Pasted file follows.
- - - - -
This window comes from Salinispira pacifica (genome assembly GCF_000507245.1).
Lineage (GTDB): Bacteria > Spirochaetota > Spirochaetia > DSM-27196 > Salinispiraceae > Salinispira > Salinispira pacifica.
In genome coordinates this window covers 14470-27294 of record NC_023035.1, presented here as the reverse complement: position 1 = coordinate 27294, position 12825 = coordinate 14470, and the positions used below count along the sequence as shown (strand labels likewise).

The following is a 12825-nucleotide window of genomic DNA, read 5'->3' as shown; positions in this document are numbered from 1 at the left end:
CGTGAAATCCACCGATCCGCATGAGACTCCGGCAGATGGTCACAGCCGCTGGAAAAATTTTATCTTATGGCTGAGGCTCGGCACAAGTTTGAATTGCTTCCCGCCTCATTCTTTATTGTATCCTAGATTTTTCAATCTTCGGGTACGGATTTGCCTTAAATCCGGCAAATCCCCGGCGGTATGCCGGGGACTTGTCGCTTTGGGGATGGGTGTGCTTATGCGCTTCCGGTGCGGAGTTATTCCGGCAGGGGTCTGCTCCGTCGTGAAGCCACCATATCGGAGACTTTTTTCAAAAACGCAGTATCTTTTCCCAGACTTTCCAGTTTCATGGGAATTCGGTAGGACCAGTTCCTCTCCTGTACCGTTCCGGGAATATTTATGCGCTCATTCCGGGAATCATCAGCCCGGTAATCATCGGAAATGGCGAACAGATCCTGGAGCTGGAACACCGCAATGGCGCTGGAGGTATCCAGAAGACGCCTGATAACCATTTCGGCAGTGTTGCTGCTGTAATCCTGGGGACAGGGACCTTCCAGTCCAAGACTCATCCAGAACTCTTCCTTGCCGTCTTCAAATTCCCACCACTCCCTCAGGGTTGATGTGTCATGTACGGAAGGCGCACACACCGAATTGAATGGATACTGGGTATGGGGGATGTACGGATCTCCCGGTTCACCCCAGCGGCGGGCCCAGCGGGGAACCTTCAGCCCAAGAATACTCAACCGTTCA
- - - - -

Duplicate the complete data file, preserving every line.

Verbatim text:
This window comes from Salinispira pacifica (genome assembly GCF_000507245.1).
Lineage (GTDB): Bacteria > Spirochaetota > Spirochaetia > DSM-27196 > Salinispiraceae > Salinispira > Salinispira pacifica.
In genome coordinates this window covers 14470-27294 of record NC_023035.1, presented here as the reverse complement: position 1 = coordinate 27294, position 12825 = coordinate 14470, and the positions used below count along the sequence as shown (strand labels likewise).

The following is a 12825-nucleotide window of genomic DNA, read 5'->3' as shown; positions in this document are numbered from 1 at the left end:
CGTGAAATCCACCGATCCGCATGAGACTCCGGCAGATGGTCACAGCCGCTGGAAAAATTTTATCTTATGGCTGAGGCTCGGCACAAGTTTGAATTGCTTCCCGCCTCATTCTTTATTGTATCCTAGATTTTTCAATCTTCGGGTACGGATTTGCCTTAAATCCGGCAAATCCCCGGCGGTATGCCGGGGACTTGTCGCTTTGGGGATGGGTGTGCTTATGCGCTTCCGGTGCGGAGTTATTCCGGCAGGGGTCTGCTCCGTCGTGAAGCCACCATATCGGAGACTTTTTTCAAAAACGCAGTATCTTTTCCCAGACTTTCCAGTTTCATGGGAATTCGGTAGGACCAGTTCCTCTCCTGTACCGTTCCGGGAATATTTATGCGCTCATTCCGGGAATCATCAGCCCGGTAATCATCGGAAATGGCGAACAGATCCTGGAGCTGGAACACCGCAATGGCGCTGGAGGTATCCAGAAGACGCCTGATAACCATTTCGGCAGTGTTGCTGCTGTAATCCTGGGGACAGGGACCTTCCAGTCCAAGACTCATCCAGAACTCTTCCTTGCCGTCTTCAAATTCCCACCACTCCCTCAGGGTTGATGTGTCATGTACGGAAGGCGCACACACCGAATTGAATGGATACTGGGTATGGGGGATGTACGGATCTCCCGGTTCACCCCAGCGGCGGGCCCAGCGGGGAACCTTCAGCCCAAGAATACTCAACCGTTCA